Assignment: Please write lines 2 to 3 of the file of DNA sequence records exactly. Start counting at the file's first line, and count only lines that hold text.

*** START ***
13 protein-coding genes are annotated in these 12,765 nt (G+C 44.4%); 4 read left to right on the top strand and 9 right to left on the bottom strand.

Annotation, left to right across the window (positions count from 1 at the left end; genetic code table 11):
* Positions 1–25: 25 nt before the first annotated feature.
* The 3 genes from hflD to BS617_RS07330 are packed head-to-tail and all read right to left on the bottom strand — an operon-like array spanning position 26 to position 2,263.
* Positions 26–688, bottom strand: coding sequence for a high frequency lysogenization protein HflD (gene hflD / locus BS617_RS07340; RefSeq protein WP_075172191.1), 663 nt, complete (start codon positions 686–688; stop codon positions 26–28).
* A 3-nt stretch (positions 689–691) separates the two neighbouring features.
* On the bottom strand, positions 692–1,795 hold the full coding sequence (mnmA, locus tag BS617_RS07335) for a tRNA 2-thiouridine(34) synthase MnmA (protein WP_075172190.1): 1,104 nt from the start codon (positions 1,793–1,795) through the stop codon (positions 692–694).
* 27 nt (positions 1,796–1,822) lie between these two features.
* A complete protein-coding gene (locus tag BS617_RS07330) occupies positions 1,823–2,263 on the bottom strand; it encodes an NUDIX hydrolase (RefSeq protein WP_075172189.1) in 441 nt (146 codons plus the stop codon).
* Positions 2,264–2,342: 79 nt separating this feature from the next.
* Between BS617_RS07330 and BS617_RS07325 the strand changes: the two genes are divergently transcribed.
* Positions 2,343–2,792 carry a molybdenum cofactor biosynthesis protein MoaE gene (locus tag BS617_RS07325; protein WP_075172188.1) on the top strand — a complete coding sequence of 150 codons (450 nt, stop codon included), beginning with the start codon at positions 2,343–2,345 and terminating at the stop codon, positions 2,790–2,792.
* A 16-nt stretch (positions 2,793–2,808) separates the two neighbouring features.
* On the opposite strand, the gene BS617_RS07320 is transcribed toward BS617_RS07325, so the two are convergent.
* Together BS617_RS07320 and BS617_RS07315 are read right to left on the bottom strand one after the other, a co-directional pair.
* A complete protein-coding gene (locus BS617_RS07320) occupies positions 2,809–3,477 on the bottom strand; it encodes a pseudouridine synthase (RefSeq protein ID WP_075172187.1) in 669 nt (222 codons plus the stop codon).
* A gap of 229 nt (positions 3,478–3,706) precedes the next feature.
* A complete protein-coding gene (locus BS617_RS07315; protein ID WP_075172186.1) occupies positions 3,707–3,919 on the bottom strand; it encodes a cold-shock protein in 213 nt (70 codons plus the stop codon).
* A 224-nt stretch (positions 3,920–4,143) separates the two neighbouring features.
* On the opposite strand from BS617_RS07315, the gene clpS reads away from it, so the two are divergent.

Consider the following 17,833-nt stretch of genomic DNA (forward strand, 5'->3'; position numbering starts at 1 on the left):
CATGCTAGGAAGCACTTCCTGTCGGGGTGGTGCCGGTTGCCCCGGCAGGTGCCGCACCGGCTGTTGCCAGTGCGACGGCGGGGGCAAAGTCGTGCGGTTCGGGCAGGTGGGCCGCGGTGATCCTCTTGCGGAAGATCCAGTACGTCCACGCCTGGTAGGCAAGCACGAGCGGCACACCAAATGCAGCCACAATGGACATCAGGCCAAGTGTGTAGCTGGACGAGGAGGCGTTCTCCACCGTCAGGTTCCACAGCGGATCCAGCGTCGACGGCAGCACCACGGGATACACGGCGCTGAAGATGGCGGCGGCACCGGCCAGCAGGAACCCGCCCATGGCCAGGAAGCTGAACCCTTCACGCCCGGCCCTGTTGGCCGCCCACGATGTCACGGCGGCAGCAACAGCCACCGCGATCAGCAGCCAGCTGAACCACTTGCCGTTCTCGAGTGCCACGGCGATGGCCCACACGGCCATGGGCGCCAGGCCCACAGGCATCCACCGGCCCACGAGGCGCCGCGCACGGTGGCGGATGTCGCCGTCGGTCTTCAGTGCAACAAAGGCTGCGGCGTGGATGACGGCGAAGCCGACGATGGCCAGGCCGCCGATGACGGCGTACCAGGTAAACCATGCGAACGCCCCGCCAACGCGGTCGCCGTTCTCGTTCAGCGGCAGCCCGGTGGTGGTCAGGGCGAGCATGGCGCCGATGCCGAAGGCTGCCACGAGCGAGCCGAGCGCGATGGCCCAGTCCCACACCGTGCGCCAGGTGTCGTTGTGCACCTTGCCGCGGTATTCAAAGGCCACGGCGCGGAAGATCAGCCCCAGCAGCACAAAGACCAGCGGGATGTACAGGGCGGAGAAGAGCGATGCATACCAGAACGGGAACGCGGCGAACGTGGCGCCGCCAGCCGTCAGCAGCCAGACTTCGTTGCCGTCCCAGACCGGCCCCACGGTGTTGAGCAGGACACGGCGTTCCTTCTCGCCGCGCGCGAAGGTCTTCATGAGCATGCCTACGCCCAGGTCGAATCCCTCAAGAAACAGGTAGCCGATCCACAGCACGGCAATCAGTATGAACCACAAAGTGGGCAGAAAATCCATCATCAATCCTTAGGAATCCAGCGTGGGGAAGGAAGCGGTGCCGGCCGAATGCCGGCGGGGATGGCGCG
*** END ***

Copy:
Annotation, left to right across the window (positions count from 1 at the left end; genetic code table 11):
* Positions 1–25: 25 nt before the first annotated feature.